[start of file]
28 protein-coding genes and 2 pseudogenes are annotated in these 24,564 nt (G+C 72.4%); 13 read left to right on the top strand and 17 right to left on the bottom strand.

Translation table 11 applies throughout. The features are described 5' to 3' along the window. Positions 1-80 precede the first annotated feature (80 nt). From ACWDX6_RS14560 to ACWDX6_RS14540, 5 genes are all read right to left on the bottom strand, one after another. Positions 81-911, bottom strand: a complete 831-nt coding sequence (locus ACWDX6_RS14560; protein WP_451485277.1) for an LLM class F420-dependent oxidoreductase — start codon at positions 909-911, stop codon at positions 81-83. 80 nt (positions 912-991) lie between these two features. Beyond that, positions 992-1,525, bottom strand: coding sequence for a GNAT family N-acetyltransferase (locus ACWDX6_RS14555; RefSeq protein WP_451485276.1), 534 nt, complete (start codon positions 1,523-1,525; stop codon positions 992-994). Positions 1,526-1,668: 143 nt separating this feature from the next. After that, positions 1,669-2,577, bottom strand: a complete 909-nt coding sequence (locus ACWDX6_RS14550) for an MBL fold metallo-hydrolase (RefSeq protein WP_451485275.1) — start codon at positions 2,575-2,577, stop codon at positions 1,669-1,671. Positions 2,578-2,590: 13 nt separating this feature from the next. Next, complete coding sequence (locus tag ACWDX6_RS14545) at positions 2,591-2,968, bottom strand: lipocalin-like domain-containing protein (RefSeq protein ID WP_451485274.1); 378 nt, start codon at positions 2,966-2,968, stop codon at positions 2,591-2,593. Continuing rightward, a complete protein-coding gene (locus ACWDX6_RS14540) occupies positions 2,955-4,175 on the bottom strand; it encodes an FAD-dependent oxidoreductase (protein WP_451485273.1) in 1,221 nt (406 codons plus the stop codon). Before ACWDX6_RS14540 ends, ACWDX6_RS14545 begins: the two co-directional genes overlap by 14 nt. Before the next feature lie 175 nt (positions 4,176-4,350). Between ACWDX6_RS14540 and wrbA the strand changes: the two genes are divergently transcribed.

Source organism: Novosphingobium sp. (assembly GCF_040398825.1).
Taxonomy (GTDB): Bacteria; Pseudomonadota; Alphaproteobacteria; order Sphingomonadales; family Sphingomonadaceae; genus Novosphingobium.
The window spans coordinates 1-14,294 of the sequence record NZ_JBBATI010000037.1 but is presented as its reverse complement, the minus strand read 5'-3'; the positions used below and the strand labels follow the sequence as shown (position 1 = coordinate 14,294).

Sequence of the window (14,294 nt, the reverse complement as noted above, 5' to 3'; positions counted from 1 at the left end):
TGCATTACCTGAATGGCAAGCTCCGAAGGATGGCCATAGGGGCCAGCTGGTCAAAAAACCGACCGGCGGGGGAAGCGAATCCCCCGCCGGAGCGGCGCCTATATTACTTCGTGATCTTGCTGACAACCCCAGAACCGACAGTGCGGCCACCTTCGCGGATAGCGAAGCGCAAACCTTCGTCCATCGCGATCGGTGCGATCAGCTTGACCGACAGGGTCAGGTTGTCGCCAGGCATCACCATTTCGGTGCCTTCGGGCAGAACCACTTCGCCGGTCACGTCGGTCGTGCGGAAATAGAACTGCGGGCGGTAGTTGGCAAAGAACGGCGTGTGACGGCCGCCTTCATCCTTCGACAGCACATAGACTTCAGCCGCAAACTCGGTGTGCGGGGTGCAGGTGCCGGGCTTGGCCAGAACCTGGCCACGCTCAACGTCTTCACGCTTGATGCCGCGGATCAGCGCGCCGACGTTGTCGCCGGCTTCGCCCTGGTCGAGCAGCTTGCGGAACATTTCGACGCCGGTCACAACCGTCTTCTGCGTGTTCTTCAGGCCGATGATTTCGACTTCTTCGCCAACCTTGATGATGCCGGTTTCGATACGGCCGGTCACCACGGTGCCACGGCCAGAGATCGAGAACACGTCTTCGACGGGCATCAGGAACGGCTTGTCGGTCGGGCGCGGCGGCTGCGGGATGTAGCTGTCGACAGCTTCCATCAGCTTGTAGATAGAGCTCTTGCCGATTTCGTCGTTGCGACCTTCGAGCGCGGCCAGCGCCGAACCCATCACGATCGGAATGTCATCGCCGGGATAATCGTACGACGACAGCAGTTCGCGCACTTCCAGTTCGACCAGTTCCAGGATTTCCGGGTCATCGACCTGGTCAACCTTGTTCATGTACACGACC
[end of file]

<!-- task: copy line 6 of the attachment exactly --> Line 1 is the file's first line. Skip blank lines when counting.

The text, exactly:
Sequence of the window (14,294 nt, the reverse complement as noted above, 5' to 3'; positions counted from 1 at the left end):